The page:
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Both authors have to convince the reader that the main character is mad. How do they do this? Which portrayal is more effective? Why? Bradbury and Poe.

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Both authors have to convince the reader that the main character is mad. How do they do this? Which portrayal is more effective? Why? Both Bradbury1 and Poe2 work extremely hard to convince the reader that the main character is mad. They achieve this by each using a wide variety of different techniques, and each madness can be seen to bear both similarities and differences. For example, motivation for murder is different in each case. Immediate reactions to the crime itself are also different. However, the short stories culminate in a similarly undesirable ending for both characters. This essay charts how both writers masterfully portray madness in their chosen protagonist. It compares and contrasts the two texts to discover exactly how Poe and Bradbury use words with precision and style to create an unchallengable impression that each character is insane. The first thing that the reader notices at the beginning of The Fruit at the Bottom of the Bowl is the way the story is told; Bradbury uses third person to describe what is happening. This is different to The Tell Tale Heart, where Poe writes in first person. What are the effects of these different ways of writing? Using first person really invites the reader to get an insight into the protagonist's mind and how he3 operates. Poe uses this to allow the reader to develop a sense of understanding the character and his motivation. This actually draws the reader into the story, so that she may think some of the character's ideas are rational (which they are clearly not), and subsequently begin to wonder about her own sanity. It could be argued that Bradbury's way of telling the story is just as effective as Poe's. This is because the reader of The Fruit at the Bottom of the Bowl is also let in on the character's thoughts and emotions, so that here too, the reader may empathise with him. ...read more.


Although each paranoia is slightly different - Poe's protagonist is terrified of a faceless 'danger' while Acton fears that Huxley has 'set him up' for the murder by Huxley by encouraging him to leave his fingerprints all over the house. This paranoia of Acton's is developed by replaying conversations that he had with his victim. It is probable, though not certain, that Acton exaggerates many of the things that Huxley said. For instance; "Feel this binding. Feel of it." Acton emphasises the word 'feel', which Huxley would not have done when he said it. By believing his theory that Huxley had planned his own murder in order to get Acton put into prison (totally implausible) he manages to relieve himself of some of the tremendous feeling of guilt which is bearing down on him. In fact everything that Acton does throughout the story is an attempt to 'undo' what he has done, or at least to try to forget or detach himself from his victim. He is constantly trying to escape - most importantly from his conscience, but also from the police. An interesting idea is when Huxley's drunken friend knocks on the door - "I know you're in there, Huxley! Open up, dammit! This is Billy-Boy, drunk as an owl, drunker than two owls." It may be that what is said has little meaning, and that the words Bradbury used are just typical of what someone might say when they have had too much to drink. However, surely it is a possibility at least that the 'owl' that the drunk likens himself to is a metaphor for what Acton is afraid of? Owls are well known for their silent flight, and perhaps this suggests that Acton is very worried that something - the police or his conscience - will swoop in and catch him out without warning. Is it also an idea that the owl is what he is trying to be - as "quiet" as possible so that he doesn't let anyone know that it was him who killed Huxley? ...read more.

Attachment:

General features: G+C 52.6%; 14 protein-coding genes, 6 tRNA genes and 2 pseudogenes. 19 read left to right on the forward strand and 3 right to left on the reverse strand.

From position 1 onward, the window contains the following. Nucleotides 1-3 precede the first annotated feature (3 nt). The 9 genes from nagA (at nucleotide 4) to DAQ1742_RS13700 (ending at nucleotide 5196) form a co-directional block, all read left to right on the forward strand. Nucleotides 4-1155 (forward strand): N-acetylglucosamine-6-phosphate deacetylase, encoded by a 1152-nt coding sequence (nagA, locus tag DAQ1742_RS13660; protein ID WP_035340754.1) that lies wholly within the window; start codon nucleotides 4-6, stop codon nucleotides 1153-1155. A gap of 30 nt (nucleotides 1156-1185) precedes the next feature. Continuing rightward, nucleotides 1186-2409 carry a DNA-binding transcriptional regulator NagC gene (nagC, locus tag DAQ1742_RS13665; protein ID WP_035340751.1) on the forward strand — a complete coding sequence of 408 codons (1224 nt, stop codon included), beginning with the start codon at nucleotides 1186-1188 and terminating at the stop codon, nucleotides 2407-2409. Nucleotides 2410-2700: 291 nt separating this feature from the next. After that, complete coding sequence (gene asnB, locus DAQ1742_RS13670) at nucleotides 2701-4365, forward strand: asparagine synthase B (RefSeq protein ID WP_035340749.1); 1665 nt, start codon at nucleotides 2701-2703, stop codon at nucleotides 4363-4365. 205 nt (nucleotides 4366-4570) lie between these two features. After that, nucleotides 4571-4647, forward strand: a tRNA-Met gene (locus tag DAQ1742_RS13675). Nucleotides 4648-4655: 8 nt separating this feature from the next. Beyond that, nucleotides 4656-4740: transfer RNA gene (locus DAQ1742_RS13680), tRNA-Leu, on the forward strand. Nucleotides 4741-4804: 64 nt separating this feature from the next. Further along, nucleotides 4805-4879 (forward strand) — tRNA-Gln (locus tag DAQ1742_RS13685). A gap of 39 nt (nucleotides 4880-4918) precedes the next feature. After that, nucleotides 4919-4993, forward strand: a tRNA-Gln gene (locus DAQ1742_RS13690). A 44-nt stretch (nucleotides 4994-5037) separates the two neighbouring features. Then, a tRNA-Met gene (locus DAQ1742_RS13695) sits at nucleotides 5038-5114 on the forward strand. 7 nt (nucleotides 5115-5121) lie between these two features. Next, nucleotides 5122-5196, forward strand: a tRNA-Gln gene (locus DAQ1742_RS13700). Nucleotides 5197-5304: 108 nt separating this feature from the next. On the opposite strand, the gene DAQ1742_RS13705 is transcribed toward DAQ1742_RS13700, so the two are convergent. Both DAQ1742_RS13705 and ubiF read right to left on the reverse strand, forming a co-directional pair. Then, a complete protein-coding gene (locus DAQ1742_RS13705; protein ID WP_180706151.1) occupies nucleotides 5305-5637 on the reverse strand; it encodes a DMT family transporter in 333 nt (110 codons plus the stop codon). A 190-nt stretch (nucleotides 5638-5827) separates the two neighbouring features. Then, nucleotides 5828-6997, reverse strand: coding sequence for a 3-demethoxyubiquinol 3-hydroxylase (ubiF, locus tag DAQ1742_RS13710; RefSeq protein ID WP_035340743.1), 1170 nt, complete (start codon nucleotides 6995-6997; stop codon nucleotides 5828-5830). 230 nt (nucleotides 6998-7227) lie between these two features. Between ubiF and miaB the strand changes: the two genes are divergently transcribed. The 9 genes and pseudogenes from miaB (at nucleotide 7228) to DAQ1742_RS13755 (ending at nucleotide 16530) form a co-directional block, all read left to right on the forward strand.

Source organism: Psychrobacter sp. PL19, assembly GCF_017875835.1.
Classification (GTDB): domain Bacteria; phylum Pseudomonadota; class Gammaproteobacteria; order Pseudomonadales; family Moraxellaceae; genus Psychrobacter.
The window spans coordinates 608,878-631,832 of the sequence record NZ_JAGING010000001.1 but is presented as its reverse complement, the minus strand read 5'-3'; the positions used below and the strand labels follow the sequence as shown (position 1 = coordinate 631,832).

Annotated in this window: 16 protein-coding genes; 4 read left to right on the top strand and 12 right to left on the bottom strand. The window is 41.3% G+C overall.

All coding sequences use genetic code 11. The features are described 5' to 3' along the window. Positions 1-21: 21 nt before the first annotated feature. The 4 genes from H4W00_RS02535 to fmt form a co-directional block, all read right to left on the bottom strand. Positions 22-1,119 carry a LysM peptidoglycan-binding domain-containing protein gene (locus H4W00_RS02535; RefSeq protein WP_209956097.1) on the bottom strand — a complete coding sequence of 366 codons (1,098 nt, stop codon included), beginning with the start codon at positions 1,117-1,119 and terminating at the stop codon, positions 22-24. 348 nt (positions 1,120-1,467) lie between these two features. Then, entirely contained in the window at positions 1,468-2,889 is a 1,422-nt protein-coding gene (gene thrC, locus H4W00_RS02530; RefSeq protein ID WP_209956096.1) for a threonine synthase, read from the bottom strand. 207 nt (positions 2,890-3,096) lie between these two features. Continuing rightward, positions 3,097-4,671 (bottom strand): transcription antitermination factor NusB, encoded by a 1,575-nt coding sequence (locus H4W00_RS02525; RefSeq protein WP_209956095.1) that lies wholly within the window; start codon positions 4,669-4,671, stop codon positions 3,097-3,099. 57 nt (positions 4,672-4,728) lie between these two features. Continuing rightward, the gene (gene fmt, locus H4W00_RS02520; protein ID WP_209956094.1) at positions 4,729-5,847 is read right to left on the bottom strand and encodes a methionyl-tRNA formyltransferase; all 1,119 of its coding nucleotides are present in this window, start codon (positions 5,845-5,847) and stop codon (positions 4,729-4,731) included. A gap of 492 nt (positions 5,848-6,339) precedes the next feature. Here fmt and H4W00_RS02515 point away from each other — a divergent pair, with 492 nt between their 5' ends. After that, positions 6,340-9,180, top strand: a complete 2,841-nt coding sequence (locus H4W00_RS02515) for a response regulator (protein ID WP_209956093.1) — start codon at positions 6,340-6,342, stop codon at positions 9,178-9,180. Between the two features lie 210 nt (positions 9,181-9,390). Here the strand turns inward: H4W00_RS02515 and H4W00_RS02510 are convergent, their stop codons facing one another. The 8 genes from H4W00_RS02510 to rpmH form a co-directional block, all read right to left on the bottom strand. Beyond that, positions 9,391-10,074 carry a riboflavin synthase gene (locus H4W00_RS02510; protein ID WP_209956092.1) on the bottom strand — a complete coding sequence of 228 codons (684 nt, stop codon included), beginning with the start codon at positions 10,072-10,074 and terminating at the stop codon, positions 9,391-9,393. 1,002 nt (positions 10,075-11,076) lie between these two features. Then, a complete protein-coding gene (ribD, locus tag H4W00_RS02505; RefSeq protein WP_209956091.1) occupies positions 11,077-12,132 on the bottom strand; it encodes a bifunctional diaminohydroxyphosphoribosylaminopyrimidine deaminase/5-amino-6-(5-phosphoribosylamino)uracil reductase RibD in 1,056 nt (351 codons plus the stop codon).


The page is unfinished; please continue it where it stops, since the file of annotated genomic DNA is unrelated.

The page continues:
1 Author of The Fruit at the Bottom of the Bowl 2 Who wrote The Tell Tale Heart 3There is no unequivocal evidence in The Tell Tale Heart that the main character is male - it is only implied on page 93 when the character counter-claims suggestions that he is a "madman", and that; "You fancy me mad. Madmen know nothing." Most readers probably assume that he is a man because of the crime he commits, which requires a certain amount of strength. Besides this, the tone of the text and the choice of vocabulary build up the idea that the protagonist has a masculine identity. It is also worth thinking about the text in context - Poe wrote The Tell Tale Heart in 1843, and at that time few women would have received an education, especially those from families with little or no money. The impression I get is that the protagonist is possibly a servant of the old man, and if this is the case it is even less likely that a person with such low status and wealth would have such an excellent command of English and extended vocabulary as is displayed by our murderer if she was a woman. 4 We are not given any real proof that Huxley has been having the affair with Lily (his wife), only that Huxley tells him, "She says she'll go with me to Mexico City" and when Acton asks where Lily is, Huxley replies, Do you think I'd tell you, really?" These are not the words of a man who is trying desperately to protest his innocence, so right from the beginning, the idea that Huxley is not a very decent person has been established in the reader's mind. But it really doesn't matter whether Huxley did have an affair with Lily or not; it is Huxley's personality which Bradbury describes and makes suggestions about in the text which show us why Acton killed him. 5 As The Fruit at the Bottom of the Bowl was in 1963, adapted by Ilona Ference which featured Leonard Rossiter as William Acton ...read more.

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